First of all, LendingTree employs various encryption techniques to protect data transfer. From their Security page:

“Transmissions between LendingTree, banks, lenders, loan brokers and real estate professionals are encrypted using public key cryptography algorithms with a minimum key size of 128 bits.”

In non-technical jargon, this means that your data is protected by a lock with at least 128 tumblers. If you've ever tried to pick a lock, you know how difficult a six-pin tumbler can be. LendingTree is twenty-two times more difficult to "pick" digitally.

In addition, any page that requests personal information from you uses HTTPS, a secure layer of communication that prevents anyone from viewing the information. These pages also use Secure Socket Layer (SSL) technology. This technology scrambles the data, which means that even if someone does steal it, they can't decode the information contained within. Only the recipient of the information with the proper decryption key (LendingTree in this case) can view it.

LendingTree is transparent in regard to data collection. The privacy policy describes what kind of information the company asks for:

Information We Collect. We collect personally identifiable information that can identify you such as your name, address, telephone number, mobile number, e-mail address and Social Security Number ("Personally Identifiable Information" or "PII"). We also collect information such as demographic data and data about your online activity on our website that does not identify you ("Non-Personally Identifiable Information" or "Non-PII"). PII and Non-PII are known together as "Information". We may also collect and store Information that you provide to us about other people (such as co-borrowers), including their name, address, telephone number, mobile devices, email address and Social Security Number."

The company collections this data from the information you personally provide; from sources such as credit reports, public information about your home, and demographic data; and from automatic collection cookies and other technology.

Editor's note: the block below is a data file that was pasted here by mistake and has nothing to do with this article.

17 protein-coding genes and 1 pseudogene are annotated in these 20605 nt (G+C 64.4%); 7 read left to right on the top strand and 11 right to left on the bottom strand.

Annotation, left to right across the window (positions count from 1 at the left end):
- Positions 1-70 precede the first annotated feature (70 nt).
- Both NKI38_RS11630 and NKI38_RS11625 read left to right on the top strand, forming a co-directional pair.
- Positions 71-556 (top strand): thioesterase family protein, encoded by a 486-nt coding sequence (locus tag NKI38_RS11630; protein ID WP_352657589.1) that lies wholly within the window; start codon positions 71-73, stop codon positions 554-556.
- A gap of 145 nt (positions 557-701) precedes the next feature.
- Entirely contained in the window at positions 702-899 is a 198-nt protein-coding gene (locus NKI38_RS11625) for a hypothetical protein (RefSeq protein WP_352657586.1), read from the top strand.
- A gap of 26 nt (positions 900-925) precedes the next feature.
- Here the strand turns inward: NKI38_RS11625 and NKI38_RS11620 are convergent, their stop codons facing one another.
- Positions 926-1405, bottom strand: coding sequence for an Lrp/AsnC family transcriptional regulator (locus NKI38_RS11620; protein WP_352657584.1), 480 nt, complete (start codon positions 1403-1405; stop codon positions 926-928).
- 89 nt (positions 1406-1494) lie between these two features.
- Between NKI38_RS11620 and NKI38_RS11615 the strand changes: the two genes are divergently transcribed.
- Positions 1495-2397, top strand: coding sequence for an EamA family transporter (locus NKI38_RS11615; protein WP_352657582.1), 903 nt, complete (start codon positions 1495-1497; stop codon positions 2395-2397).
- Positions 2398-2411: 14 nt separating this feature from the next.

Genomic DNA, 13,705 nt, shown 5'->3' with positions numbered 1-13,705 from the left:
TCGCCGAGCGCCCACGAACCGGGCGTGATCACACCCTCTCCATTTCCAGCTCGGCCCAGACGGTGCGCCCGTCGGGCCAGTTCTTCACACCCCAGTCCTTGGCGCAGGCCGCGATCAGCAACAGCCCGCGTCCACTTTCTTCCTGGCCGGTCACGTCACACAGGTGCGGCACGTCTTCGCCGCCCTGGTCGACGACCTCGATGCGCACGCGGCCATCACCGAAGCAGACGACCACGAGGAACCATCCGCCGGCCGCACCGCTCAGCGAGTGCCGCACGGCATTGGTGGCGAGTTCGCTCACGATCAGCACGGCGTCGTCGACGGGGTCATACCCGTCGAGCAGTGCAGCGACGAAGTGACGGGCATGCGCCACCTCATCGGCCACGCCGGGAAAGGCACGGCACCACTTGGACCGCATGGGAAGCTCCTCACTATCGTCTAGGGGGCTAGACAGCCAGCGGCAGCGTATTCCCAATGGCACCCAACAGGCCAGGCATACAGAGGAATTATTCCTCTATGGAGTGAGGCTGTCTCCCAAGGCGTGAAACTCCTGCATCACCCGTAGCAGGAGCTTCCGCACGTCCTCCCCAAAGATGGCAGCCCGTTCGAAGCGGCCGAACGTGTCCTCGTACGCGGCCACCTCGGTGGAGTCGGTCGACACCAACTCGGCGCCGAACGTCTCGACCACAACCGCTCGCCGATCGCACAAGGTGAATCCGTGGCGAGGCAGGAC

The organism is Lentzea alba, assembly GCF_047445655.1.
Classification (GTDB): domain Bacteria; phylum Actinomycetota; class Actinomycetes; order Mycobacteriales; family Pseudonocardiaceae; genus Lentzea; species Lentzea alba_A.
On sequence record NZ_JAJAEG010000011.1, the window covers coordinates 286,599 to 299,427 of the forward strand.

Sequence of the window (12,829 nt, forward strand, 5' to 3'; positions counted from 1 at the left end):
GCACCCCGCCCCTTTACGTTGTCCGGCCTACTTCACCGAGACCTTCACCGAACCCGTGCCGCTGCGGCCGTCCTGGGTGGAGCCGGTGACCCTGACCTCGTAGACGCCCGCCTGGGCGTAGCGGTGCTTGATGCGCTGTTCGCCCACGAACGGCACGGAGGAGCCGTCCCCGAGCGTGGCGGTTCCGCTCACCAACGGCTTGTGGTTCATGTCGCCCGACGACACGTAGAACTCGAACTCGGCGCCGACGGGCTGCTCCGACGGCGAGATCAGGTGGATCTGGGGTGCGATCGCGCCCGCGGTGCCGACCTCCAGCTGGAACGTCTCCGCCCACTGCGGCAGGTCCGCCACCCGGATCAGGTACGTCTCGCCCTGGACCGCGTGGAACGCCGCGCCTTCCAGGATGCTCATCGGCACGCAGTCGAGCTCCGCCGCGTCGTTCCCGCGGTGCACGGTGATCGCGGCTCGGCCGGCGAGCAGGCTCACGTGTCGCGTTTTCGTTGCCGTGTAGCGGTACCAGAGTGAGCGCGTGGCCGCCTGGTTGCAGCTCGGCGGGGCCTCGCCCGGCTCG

Of course, one of the main areas of concern is whom LendingTree will share this information with. The company promises to only share the information with the relevant service providers: LendingTree businesses, lenders or matching service providers; real estate agents, brokers, and real estate companies; referrals for your non-mortgage business; and services providers.

There is one warning that stands out and raises concern: "BE AWARE that the Lenders with whom you are matched may retain or use your Information whether or not you use their services and you should contact these Lenders directly concerning their privacy and information sharing practices which may differ from LendingTree."

So, is LendingTree safe? Yes. The company isn't some no-name web startup that no one has ever heard of. You've probably seen the commercials on television before. But is it legitimate? Read on.

Different people define legitimacy in different ways. If your only concern is whether or not LendingTree's services actually work, then the answer is yes. The service connects you with multiple lenders and provides you with offers almost from the start.

On the other hand, take the stance of the buyer beware. LendingTree does sell your personal information to potential lenders, and then their role stops there. What those lenders do with your personal information -- and whether they keep it or sell it further -- depends on the privacy policy of the specific lender.

That said, LendingTree employs more than 300 employees as of 2016, as a NASDAQ stock ticker (TREE), and trades stocks at over $100 a share. That's the mark of success.

Lending is both safe and legitimate, and the service does work. That is a fact you can be sure of.

LendingTree's Strengths

According to Consumer Affairs, LendingTree scores a 3.8 out of 5 rating, with 5-star ratings making up 35% of all reviews. Customers are satisfied with LendingTree's ease of use, the convenience, and the finance choice options. The customer service also stands out as a strong point for the company, resulting in an overall positive experience for the vast majority of visitors.

One of the reasons LendingTree has been so successful throughout the years is because of a few core areas the company excels at: